When my husband and I went to Sweden I was charmed by their currency, the Swedish krona.

One, women are on it. On a common note. I love you Sacagawea coin, but I’m not about to use you, darling. Their currency was colourful and had character. I find US money bland and not exactly friendly to visually impaired people. (This 99% Invisible piece on US paper money is worth a read/listen.)

Anyway, what struck me most was the back of the 20 krona. A red-capped boy riding a goose.

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I couldn’t not look that up. I found out it was from the stories of Selma Lagerlöf. (The woman on the front on the bill.) Specifically, The Wonderful Adventures of Nils published in 1907. Of course, I found it, read it, and loved it. As I understand it’s on par with Alice in Wonderland in Swedish cultural consciousness.

Lagerlöf stealthily teaches kids about Swedish geography through Nils’ escapades. He’s a young boy that is cruel to animals (red flag anyone?). He gets turned into a tomte. (He’s tiny now.) So he has to relearn how to interact with his surroundings and the animals he once tortured. Those animals that could squish him if they wished.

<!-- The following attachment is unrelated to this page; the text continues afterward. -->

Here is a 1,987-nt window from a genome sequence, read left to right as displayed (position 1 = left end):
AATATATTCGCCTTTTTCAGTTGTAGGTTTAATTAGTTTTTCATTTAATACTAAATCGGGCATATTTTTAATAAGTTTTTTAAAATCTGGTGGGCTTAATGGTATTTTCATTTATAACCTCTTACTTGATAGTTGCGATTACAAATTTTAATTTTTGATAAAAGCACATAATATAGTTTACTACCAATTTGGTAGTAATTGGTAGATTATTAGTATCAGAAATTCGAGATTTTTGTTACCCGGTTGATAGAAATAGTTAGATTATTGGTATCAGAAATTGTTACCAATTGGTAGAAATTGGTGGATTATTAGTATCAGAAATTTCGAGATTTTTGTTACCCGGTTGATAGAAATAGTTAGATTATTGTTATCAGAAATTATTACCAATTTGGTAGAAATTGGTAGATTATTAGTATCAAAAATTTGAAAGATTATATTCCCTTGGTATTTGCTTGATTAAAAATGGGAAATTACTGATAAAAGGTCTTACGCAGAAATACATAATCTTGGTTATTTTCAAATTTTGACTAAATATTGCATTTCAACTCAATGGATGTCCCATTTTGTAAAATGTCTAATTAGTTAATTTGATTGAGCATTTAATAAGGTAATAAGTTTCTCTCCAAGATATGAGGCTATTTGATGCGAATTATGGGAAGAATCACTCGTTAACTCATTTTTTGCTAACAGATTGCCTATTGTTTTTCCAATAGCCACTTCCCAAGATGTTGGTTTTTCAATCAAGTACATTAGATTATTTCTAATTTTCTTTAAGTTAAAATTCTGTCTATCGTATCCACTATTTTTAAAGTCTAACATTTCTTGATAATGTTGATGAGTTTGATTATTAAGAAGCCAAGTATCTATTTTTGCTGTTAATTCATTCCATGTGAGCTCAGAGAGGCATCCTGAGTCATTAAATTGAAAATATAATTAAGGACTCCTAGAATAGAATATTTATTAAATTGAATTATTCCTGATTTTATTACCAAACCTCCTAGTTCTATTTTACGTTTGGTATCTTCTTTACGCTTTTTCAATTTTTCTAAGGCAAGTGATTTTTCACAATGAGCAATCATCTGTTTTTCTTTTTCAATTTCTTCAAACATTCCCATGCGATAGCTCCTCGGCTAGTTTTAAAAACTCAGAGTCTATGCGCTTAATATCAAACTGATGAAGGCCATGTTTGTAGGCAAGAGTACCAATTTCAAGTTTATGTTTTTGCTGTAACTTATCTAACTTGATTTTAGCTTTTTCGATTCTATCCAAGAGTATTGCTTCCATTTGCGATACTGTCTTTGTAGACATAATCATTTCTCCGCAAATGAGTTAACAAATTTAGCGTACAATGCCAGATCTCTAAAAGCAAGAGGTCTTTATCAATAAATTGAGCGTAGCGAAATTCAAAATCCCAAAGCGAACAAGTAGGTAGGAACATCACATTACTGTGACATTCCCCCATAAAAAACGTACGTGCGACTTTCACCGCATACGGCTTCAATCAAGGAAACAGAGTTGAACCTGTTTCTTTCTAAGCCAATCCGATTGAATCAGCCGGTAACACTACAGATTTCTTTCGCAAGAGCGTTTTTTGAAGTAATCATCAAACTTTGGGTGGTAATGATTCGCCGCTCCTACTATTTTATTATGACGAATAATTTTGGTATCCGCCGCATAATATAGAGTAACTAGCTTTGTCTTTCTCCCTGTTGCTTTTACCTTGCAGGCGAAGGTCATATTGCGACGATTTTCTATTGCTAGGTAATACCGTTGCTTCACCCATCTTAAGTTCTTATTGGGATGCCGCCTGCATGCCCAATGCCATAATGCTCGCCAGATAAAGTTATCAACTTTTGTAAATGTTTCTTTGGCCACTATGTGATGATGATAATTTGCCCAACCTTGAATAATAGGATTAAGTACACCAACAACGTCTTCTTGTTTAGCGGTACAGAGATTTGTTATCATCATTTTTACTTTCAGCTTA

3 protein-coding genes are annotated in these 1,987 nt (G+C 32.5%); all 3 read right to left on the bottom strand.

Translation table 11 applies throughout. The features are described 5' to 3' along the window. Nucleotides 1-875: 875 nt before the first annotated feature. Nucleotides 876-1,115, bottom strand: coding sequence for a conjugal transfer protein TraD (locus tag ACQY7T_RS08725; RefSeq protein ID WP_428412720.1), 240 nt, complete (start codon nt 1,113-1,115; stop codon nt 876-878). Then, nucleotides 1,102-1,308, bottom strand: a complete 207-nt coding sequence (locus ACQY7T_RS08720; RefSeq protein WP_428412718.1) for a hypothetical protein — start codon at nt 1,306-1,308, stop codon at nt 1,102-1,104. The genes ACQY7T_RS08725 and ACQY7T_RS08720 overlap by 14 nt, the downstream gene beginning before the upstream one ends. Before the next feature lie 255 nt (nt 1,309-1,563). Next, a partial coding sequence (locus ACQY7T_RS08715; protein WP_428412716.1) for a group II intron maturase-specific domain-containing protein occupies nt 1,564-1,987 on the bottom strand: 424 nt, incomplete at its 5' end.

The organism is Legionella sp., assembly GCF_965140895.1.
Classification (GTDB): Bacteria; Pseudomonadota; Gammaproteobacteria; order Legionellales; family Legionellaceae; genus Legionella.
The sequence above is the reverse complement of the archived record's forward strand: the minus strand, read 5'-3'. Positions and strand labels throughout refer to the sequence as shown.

There’s a lot of melancholy scenes and awareness of the sometimes immense loneliness life brings. That felt refreshing to read.

I’ve been away with Christmas madness and a trip to beautiful Virginia. And I’m working on a few projects so I wanted to do a more visual post. Enjoy.

Boris Diodorov

Boris Diodorov

Boris Diodorov

Boris Diodorov

Boris Diodorov

Boris Diodorov

Anton Pieck

Anton Pieck

Mary Hamilton Frye

Mary Hamilton Frye

Jon Goodel

Jon Goodel

Sweden’s currency has changed drastically since our trip just a few short years ago. They’re even thinking of switching to e-currency. But I’m so pleased it allowed me to discover The Wonderful Adventures of Nils.

Want to read it, too?

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